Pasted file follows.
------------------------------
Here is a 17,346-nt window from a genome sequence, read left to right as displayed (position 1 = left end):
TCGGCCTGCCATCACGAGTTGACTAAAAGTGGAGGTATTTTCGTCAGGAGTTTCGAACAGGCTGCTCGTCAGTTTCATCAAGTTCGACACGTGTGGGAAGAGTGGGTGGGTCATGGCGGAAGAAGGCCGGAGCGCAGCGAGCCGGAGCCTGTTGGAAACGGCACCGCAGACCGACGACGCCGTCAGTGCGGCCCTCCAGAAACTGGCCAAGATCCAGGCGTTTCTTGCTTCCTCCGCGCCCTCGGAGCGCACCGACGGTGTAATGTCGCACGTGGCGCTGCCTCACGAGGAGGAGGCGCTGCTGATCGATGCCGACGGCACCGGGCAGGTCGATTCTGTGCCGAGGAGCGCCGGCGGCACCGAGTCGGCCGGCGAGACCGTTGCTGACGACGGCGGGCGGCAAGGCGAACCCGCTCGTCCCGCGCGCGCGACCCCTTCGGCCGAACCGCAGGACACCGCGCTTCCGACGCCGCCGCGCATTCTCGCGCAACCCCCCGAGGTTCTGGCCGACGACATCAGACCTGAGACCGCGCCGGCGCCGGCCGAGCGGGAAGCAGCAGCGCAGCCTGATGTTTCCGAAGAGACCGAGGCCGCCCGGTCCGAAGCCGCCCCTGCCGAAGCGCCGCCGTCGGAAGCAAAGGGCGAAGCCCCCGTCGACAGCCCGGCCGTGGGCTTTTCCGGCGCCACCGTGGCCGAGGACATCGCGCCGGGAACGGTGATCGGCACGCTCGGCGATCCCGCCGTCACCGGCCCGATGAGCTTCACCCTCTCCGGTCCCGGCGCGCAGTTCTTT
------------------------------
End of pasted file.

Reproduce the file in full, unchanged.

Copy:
Here is a 17,346-nt window from a genome sequence, read left to right as displayed (position 1 = left end):
TCGGCCTGCCATCACGAGTTGACTAAAAGTGGAGGTATTTTCGTCAGGAGTTTCGAACAGGCTGCTCGTCAGTTTCATCAAGTTCGACACGTGTGGGAAGAGTGGGTGGGTCATGGCGGAAGAAGGCCGGAGCGCAGCGAGCCGGAGCCTGTTGGAAACGGCACCGCAGACCGACGACGCCGTCAGTGCGGCCCTCCAGAAACTGGCCAAGATCCAGGCGTTTCTTGCTTCCTCCGCGCCCTCGGAGCGCACCGACGGTGTAATGTCGCACGTGGCGCTGCCTCACGAGGAGGAGGCGCTGCTGATCGATGCCGACGGCACCGGGCAGGTCGATTCTGTGCCGAGGAGCGCCGGCGGCACCGAGTCGGCCGGCGAGACCGTTGCTGACGACGGCGGGCGGCAAGGCGAACCCGCTCGTCCCGCGCGCGCGACCCCTTCGGCCGAACCGCAGGACACCGCGCTTCCGACGCCGCCGCGCATTCTCGCGCAACCCCCCGAGGTTCTGGCCGACGACATCAGACCTGAGACCGCGCCGGCGCCGGCCGAGCGGGAAGCAGCAGCGCAGCCTGATGTTTCCGAAGAGACCGAGGCCGCCCGGTCCGAAGCCGCCCCTGCCGAAGCGCCGCCGTCGGAAGCAAAGGGCGAAGCCCCCGTCGACAGCCCGGCCGTGGGCTTTTCCGGCGCCACCGTGGCCGAGGACATCGCGCCGGGAACGGTGATCGGCACGCTCGGCGATCCCGCCGTCACCGGCCCGATGAGCTTCACCCTCTCCGGTCCCGGCGCGCAGTTCTTT